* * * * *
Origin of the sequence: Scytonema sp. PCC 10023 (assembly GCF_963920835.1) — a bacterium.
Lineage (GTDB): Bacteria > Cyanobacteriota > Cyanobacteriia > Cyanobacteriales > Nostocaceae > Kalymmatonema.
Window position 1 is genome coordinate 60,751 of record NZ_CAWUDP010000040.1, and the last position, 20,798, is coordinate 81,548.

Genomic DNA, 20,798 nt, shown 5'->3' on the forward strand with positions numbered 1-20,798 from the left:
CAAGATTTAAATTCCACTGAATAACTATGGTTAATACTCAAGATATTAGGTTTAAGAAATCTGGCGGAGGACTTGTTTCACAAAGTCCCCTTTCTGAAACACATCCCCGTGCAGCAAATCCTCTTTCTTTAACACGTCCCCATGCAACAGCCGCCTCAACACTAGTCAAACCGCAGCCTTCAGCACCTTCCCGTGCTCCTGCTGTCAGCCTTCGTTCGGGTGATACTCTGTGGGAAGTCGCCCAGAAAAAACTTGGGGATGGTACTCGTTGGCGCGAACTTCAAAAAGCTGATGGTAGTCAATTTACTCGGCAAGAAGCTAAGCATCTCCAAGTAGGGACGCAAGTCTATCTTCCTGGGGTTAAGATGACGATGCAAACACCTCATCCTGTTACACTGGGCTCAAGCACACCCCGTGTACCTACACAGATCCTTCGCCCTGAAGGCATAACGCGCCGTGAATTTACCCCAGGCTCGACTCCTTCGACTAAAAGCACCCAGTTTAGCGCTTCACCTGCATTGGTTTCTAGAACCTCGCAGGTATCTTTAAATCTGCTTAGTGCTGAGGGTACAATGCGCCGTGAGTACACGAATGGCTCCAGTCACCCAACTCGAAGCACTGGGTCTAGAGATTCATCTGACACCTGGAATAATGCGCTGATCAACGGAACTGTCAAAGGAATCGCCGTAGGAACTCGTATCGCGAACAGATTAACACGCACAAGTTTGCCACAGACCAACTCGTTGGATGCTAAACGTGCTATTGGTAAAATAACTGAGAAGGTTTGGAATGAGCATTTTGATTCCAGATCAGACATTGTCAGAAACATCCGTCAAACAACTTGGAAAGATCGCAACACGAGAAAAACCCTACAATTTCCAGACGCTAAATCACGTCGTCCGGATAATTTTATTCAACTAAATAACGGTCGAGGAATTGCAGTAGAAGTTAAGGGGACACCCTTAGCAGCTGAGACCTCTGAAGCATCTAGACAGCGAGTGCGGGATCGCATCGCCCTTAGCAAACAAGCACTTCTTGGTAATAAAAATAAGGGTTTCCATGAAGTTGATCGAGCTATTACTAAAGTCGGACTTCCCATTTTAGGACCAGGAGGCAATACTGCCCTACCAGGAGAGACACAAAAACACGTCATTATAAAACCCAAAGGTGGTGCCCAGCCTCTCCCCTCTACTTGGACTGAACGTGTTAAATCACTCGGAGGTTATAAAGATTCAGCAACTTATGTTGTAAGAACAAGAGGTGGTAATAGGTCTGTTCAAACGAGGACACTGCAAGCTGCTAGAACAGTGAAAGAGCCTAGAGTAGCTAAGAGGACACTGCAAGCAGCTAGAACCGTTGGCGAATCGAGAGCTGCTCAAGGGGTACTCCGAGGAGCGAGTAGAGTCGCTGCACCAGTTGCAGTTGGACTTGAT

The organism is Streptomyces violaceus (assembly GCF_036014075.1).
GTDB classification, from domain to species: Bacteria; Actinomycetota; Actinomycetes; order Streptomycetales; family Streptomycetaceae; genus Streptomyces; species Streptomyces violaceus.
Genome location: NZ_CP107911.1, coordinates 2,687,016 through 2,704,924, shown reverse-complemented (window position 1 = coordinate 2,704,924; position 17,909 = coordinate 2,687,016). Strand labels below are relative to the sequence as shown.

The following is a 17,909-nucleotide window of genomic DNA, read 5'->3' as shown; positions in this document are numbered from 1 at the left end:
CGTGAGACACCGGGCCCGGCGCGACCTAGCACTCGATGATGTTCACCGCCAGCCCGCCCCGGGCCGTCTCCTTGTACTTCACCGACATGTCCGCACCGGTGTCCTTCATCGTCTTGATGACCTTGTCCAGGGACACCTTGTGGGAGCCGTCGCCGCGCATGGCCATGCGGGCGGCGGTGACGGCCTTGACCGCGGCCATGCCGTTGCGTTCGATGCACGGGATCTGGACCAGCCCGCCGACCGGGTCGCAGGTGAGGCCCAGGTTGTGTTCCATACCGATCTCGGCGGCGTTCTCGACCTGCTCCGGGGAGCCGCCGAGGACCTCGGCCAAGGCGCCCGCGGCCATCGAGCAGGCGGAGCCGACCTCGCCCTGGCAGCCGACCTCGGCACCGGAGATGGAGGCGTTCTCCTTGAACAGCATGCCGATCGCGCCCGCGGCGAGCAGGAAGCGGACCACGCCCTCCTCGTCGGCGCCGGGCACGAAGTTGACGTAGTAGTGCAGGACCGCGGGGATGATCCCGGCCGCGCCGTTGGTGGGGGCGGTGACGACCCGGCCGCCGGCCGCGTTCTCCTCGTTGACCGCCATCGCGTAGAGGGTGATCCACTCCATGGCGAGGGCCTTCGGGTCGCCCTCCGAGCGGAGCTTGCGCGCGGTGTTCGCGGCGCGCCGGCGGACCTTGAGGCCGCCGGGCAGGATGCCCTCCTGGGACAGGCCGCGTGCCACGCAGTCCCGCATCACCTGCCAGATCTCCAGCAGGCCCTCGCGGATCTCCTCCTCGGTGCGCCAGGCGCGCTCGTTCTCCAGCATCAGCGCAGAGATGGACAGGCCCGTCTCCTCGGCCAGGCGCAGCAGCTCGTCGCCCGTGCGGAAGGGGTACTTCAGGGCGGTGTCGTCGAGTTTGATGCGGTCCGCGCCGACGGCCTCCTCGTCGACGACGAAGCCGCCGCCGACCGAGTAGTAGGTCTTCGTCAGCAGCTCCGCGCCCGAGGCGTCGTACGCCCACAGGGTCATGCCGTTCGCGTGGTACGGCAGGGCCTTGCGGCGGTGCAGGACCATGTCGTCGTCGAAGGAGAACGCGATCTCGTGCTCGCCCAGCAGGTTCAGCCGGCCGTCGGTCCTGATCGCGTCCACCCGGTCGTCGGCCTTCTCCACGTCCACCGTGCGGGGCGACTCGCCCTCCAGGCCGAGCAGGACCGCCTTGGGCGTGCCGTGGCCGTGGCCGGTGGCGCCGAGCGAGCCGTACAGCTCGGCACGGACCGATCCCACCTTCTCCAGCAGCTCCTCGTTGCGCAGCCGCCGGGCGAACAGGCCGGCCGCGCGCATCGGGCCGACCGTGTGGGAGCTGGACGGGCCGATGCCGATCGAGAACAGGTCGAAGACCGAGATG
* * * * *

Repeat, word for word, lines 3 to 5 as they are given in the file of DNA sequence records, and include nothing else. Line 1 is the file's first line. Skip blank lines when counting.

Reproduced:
Window position 1 is genome coordinate 60,751 of record NZ_CAWUDP010000040.1, and the last position, 20,798, is coordinate 81,548.

Genomic DNA, 20,798 nt, shown 5'->3' on the forward strand with positions numbered 1-20,798 from the left:
CAAGATTTAAATTCCACTGAATAACTATGGTTAATACTCAAGATATTAGGTTTAAGAAATCTGGCGGAGGACTTGTTTCACAAAGTCCCCTTTCTGAAACACATCCCCGTGCAGCAAATCCTCTTTCTTTAACACGTCCCCATGCAACAGCCGCCTCAACACTAGTCAAACCGCAGCCTTCAGCACCTTCCCGTGCTCCTGCTGTCAGCCTTCGTTCGGGTGATACTCTGTGGGAAGTCGCCCAGAAAAAACTTGGGGATGGTACTCGTTGGCGCGAACTTCAAAAAGCTGATGGTAGTCAATTTACTCGGCAAGAAGCTAAGCATCTCCAAGTAGGGACGCAAGTCTATCTTCCTGGGGTTAAGATGACGATGCAAACACCTCATCCTGTTACACTGGGCTCAAGCACACCCCGTGTACCTACACAGATCCTTCGCCCTGAAGGCATAACGCGCCGTGAATTTACCCCAGGCTCGACTCCTTCGACTAAAAGCACCCAGTTTAGCGCTTCACCTGCATTGGTTTCTAGAACCTCGCAGGTATCTTTAAATCTGCTTAGTGCTGAGGGTACAATGCGCCGTGAGTACACGAATGGCTCCAGTCACCCAACTCGAAGCACTGGGTCTAGAGATTCATCTGACACCTGGAATAATGCGCTGATCAACGGAACTGTCAAAGGAATCGCCGTAGGAACTCGTATCGCGAACAGATTAACACGCACAAGTTTGCCACAGACCAACTCGTTGGATGCTAAACGTGCTATTGGTAAAATAACTGAGAAGGTTTGGAATGAGCATTTTGATTCCAGATCAGACATTGTCAGAAACATCCGTCAAACAACTTGGAAAGATCGCAACACGAGAAAAACCCTACAATTTCCAGACGCTAAATCACGTCGTCCGGATAATTTTATTCAACTAAATAACGGTCGAGGAATTGCAGTAGAAGTTAAGGGGACACCCTTAGCAGCTGAGACCTCTGAAGCATCTAGACAGCGAGTGCGGGATCGCATCGCCCTTAGCAAACAAGCACTTCTTGGTAATAAAAATAAGGGTTTCCATGAAGTTGATCGAGCTATTACTAAAGTCGGACTTCCCATTTTAGGACCAGGAGGCAATACTGCCCTACCAGGAGAGACACAAAAACACGTCATTATAAAACCCAAAGGTGGTGCCCAGCCTCTCCCCTCTACTTGGACTGAACGTGTTAAATCACTCGGAGGTTATAAAGATTCAGCAACTTATGTTGTAAGAACAAGAGGTGGTAATAGGTCTGTTCAAACGAGGACACTGCAAGCTGCTAGAACAGTGAAAGAGCCTAGAGTAGCTAAGAGGACACTGCAAGCAGCTAGAACCGTTGGCGAATCGAGAGCTGCTCAAGGGGTACTCCGAGGAGCGAGTAGAGTCGCTGCACCAGTTGCAGTTGGACTTGAT